KTLA is planning a series of sendoffs for Chambers. A billboard across the street from the station today will salute Chambers on the occasion of his retirement. An hourlong special featuring highlights of Chambers' career will air Aug. 23, and a tribute event at the Paley Center for Media in Beverly Hills is in the works.

As Spillman notes, it's extremely doubtful that anyone else in local TV anywhere has had the run that Stan has. Chambers, of course, is remembered for having put live, on-the-spot TV news coverage on the map thanks to his pioneering marathon coverage in 1949, when 3-year-old Kathy Fiscus fell into an abandoned water well in San Marino.

My Variety colleague Jon Weisman talked to Stan and the late Hal Fishman in 2007, on KTLA's 60th anniversary, about their career highlights. Here's what Stan had to say about the Fiscus story:

I was giving a speech down at the Biltmore Hotel, and while we were there we got a call from my mother saying, "They're trying to get ahold of you," and to go out to San Marino. So it was one of those things where luckily I was near a telephone, because of course we didn't have beepers or cell phones or things like that, and also I didn't drive -- I didn't have a car. So, the lady at the luncheon (asked) her husband, who agreed to take me out to San Marino.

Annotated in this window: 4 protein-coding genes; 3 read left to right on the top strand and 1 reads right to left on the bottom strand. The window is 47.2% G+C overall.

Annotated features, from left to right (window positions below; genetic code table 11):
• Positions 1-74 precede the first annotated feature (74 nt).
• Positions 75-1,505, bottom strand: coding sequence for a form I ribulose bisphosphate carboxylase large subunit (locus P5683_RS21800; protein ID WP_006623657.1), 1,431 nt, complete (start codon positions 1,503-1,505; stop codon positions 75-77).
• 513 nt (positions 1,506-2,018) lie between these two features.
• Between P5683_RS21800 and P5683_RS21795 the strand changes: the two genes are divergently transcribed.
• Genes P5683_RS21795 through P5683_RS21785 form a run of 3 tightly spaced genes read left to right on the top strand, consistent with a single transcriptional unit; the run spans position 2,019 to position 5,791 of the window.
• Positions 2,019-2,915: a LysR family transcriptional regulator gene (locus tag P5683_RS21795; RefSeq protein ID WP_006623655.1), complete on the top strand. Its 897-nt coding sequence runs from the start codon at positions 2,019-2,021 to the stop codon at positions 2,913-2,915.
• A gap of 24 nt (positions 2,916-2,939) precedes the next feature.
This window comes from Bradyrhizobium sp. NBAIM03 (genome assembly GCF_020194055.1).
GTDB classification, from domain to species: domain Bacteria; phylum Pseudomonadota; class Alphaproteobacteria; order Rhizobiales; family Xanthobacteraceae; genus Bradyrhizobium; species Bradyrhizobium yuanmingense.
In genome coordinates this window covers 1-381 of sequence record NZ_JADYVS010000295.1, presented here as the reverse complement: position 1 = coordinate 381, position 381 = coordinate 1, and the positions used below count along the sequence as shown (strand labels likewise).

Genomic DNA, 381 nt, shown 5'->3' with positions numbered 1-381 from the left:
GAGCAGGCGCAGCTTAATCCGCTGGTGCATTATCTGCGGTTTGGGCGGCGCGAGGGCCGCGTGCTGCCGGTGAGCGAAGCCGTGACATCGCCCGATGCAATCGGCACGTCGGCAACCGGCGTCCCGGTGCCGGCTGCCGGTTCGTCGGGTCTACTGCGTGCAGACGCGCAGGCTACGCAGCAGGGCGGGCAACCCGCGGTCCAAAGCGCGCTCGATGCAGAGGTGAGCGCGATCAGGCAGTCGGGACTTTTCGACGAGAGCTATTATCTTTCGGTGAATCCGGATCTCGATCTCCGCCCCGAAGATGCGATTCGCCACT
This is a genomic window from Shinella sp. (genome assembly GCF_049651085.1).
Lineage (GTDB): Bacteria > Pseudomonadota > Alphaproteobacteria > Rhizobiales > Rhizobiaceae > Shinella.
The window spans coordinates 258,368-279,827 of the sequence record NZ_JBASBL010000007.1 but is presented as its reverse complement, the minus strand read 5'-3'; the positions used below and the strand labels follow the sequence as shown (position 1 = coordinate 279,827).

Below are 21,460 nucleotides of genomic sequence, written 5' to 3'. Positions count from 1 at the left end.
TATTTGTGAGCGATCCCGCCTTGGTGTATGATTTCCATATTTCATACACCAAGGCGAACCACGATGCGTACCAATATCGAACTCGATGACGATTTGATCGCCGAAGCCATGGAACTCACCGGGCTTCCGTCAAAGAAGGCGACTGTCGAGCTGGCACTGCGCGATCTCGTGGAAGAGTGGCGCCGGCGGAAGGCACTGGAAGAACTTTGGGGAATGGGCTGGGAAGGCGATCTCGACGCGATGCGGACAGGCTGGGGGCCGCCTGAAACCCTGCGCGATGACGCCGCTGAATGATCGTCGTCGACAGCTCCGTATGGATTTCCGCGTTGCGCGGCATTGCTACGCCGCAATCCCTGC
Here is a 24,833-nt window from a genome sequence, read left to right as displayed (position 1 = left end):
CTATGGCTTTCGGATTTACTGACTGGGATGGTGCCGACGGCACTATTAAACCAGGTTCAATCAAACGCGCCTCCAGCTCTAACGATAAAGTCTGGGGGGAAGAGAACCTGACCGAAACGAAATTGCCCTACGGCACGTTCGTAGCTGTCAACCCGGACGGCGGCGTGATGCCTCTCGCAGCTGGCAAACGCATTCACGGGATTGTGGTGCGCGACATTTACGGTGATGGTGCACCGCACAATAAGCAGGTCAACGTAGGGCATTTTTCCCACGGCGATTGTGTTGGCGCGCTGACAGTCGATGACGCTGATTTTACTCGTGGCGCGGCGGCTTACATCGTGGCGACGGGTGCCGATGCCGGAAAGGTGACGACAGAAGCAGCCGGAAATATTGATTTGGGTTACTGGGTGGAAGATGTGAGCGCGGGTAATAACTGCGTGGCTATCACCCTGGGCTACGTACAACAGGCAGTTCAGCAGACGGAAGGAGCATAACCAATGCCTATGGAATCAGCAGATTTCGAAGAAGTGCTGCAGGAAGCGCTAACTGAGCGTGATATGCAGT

There was this huge rescue operation going, with dozens of people, cameras were getting ready to go, and from the time we started until the time we finished, it was 27½ hours (though the rescuers) had been there like a day before. But the key was Klaus Landsberg, who was our station manager. He was a great engineer -- very creative. ... He had success (once before) taking all these big huge cameras and the big trucks and going out there and finding power and getting 'em all working.

But of course, no one had a television set -- there were just a few hundred.

I have a very vivid memory of maybe 2 o'clock in the morning, sitting in one of the trucks out there, just with (the) question: "Who in the world would be watching this?" ...

We thought there was no one listening, but in reality, the whole city was listening. Everybody knew somebody who had a television set. They were over there. They were sleeping on the floor.

More: Cynthia Littleton talks about her own personal memories of meeting Stan as a young, aspiring journo here.

MIKE ON RADIO: Discussing Jon Stewart's Exit on Kevin & Bean